Oil Up After Trump Approves Trade Deal
(Bloomberg) -- Oil rose to the highest level in almost three months after U.S. President Donald Trump signed off on a partial trade deal with China, aiding the global demand outlook after OPEC+ agreed to deepen supply cuts.
Futures in New York added as much as 0.7% Friday after climbing by that amount Thursday. The phase-one agreement averts new U.S. tariffs that were set to be introduced Dec. 15 and includes a promise by China to buy more American agricultural goods, according to people familiar with the matter. The terms have been agreed but the legal text hasn’t been finalized, they said.
Crude is poised to eke out a small gain this week due to the positive sentiment around the trade deal after surging by more than 7% the week before as OPEC and its allies agreed to deeper-than-expected production cuts. It remains to be seen to what extent the deal between the U.S. and China will roll back existing tariffs, which will be crucial for reviving oil demand.
“While the current trade deal will most probably limit demand devastation, it might not be enough to counter an oversupplied market in early 2020,” Stephen Innes, chief Asia market strategist at AxiTrader, said in a note. That’s possibly why “we are not seeing a massive bounce in oil prices now commensurate with the frothy risk-on environment,” he said.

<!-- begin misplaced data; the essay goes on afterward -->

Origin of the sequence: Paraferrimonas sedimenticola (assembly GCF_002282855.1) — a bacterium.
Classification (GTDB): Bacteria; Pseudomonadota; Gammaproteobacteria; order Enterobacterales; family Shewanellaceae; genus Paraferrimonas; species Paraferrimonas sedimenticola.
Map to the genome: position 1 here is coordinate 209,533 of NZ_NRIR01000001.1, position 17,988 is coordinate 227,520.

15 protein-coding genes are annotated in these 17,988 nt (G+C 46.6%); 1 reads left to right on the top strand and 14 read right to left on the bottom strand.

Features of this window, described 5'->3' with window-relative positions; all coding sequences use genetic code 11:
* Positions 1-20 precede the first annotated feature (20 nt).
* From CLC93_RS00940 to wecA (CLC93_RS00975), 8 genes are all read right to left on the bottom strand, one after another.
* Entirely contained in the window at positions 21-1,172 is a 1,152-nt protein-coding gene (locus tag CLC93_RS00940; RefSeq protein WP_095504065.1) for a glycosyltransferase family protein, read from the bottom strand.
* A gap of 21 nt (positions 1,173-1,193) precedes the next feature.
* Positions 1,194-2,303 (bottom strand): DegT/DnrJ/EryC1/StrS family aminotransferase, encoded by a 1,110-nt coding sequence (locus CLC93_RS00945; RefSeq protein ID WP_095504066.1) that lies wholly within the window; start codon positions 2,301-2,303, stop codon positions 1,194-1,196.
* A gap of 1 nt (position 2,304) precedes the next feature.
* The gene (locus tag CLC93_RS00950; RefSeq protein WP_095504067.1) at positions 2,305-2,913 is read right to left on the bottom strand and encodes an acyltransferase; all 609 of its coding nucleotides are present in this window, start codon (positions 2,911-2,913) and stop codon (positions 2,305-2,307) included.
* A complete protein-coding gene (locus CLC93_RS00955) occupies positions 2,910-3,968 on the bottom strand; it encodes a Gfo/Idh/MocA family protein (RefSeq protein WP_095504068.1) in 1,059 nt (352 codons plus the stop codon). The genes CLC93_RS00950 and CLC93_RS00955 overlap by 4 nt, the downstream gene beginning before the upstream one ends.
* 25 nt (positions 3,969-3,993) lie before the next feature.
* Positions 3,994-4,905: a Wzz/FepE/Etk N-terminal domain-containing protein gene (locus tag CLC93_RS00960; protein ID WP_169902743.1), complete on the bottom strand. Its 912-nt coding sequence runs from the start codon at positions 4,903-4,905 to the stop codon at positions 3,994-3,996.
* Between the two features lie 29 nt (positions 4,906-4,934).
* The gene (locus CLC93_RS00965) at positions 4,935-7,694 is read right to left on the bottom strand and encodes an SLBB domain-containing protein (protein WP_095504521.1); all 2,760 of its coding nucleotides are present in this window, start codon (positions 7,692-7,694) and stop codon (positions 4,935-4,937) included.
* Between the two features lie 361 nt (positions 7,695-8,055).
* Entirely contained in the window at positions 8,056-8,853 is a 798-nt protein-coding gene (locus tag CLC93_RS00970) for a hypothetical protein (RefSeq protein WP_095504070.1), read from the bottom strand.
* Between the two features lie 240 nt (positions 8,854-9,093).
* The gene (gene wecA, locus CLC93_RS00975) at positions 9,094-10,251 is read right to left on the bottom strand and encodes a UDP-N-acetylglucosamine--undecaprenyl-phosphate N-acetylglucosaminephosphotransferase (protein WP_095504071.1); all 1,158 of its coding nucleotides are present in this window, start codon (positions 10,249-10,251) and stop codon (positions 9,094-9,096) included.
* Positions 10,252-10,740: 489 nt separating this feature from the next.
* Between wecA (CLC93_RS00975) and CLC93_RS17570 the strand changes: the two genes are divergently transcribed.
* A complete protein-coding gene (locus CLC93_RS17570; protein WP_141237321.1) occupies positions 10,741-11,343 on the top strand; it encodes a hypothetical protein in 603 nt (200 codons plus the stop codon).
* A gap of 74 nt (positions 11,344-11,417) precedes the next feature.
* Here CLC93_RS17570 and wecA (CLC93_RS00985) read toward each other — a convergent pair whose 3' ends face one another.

West Texas Intermediate for January delivery rose 33 cents, or 0.6%, to $59.51 a barrel on the New York Mercantile Exchange as of 7:30 a.m. in London. The contract, which traded as much as 1.6% higher on Thursday, is up 0.5% so far this week.
Brent for February settlement added 0.7% to $64.66 a barrel on the London-based ICE Futures Europe Exchange. It’s up 0.4% for the week. The global benchmark crude traded at a $5.25 premium to WTI for the same month.
Asian stocks and agricultural commodities like soybeans and corn were up 1.5% or more Friday on news of the partial trade deal. An official announcement is expected Friday Washington time, the people said.
Officials have also said a phase-one agreement would include Chinese commitments to do more to stop intellectual property theft. Put off for later discussions are knotty issues such as longstanding U.S. complaints over the vast web of subsidies ranging from cheap electricity to low-cost loans that China has used to build its industrial might.
Oil prices will likely remain volatile as this is only a partial deal and there will need to be more negotiations for a comprehensive agreement, said Kim Kwangrae, a commodities analyst at Samsung Futures Inc. in Seoul.
--With assistance from James Thornhill.
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